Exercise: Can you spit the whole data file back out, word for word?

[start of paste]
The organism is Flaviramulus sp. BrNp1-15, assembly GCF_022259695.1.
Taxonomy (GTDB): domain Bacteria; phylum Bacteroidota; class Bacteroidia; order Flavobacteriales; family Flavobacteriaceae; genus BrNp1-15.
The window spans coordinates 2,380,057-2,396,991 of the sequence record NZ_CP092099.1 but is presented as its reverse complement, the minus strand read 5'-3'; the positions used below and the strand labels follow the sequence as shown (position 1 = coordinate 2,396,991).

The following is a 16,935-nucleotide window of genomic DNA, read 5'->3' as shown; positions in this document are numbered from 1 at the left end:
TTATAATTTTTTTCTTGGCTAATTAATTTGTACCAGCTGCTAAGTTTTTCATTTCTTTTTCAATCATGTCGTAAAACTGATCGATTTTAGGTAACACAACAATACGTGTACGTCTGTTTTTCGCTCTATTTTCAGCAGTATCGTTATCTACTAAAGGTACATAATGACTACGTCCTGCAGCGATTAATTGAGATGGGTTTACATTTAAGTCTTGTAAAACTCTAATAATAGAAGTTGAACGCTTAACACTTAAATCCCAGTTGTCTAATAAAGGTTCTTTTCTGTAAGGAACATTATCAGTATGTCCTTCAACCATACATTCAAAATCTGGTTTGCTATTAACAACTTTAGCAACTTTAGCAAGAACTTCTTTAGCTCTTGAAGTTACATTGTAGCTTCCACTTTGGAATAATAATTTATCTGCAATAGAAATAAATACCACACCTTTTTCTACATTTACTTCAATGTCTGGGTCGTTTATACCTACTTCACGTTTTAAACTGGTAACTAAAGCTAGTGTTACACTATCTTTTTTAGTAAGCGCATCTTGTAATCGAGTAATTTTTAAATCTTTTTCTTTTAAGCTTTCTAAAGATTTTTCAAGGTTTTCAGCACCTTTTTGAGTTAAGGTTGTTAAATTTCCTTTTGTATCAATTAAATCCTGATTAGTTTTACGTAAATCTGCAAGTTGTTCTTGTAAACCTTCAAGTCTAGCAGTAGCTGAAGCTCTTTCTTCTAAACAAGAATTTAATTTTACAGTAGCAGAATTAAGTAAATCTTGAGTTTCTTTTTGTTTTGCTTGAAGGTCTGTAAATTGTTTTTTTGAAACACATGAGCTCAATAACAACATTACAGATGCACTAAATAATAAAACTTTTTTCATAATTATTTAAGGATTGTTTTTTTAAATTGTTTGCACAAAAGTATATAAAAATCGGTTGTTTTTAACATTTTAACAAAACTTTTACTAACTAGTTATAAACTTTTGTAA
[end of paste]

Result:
The organism is Flaviramulus sp. BrNp1-15, assembly GCF_022259695.1.
Taxonomy (GTDB): domain Bacteria; phylum Bacteroidota; class Bacteroidia; order Flavobacteriales; family Flavobacteriaceae; genus BrNp1-15.
The window spans coordinates 2,380,057-2,396,991 of the sequence record NZ_CP092099.1 but is presented as its reverse complement, the minus strand read 5'-3'; the positions used below and the strand labels follow the sequence as shown (position 1 = coordinate 2,396,991).

The following is a 16,935-nucleotide window of genomic DNA, read 5'->3' as shown; positions in this document are numbered from 1 at the left end:
TTATAATTTTTTTCTTGGCTAATTAATTTGTACCAGCTGCTAAGTTTTTCATTTCTTTTTCAATCATGTCGTAAAACTGATCGATTTTAGGTAACACAACAATACGTGTACGTCTGTTTTTCGCTCTATTTTCAGCAGTATCGTTATCTACTAAAGGTACATAATGACTACGTCCTGCAGCGATTAATTGAGATGGGTTTACATTTAAGTCTTGTAAAACTCTAATAATAGAAGTTGAACGCTTAACACTTAAATCCCAGTTGTCTAATAAAGGTTCTTTTCTGTAAGGAACATTATCAGTATGTCCTTCAACCATACATTCAAAATCTGGTTTGCTATTAACAACTTTAGCAACTTTAGCAAGAACTTCTTTAGCTCTTGAAGTTACATTGTAGCTTCCACTTTGGAATAATAATTTATCTGCAATAGAAATAAATACCACACCTTTTTCTACATTTACTTCAATGTCTGGGTCGTTTATACCTACTTCACGTTTTAAACTGGTAACTAAAGCTAGTGTTACACTATCTTTTTTAGTAAGCGCATCTTGTAATCGAGTAATTTTTAAATCTTTTTCTTTTAAGCTTTCTAAAGATTTTTCAAGGTTTTCAGCACCTTTTTGAGTTAAGGTTGTTAAATTTCCTTTTGTATCAATTAAATCCTGATTAGTTTTACGTAAATCTGCAAGTTGTTCTTGTAAACCTTCAAGTCTAGCAGTAGCTGAAGCTCTTTCTTCTAAACAAGAATTTAATTTTACAGTAGCAGAATTAAGTAAATCTTGAGTTTCTTTTTGTTTTGCTTGAAGGTCTGTAAATTGTTTTTTTGAAACACATGAGCTCAATAACAACATTACAGATGCACTAAATAATAAAACTTTTTTCATAATTATTTAAGGATTGTTTTTTTAAATTGTTTGCACAAAAGTATATAAAAATCGGTTGTTTTTAACATTTTAACAAAACTTTTACTAACTAGTTATAAACTTTTGTAA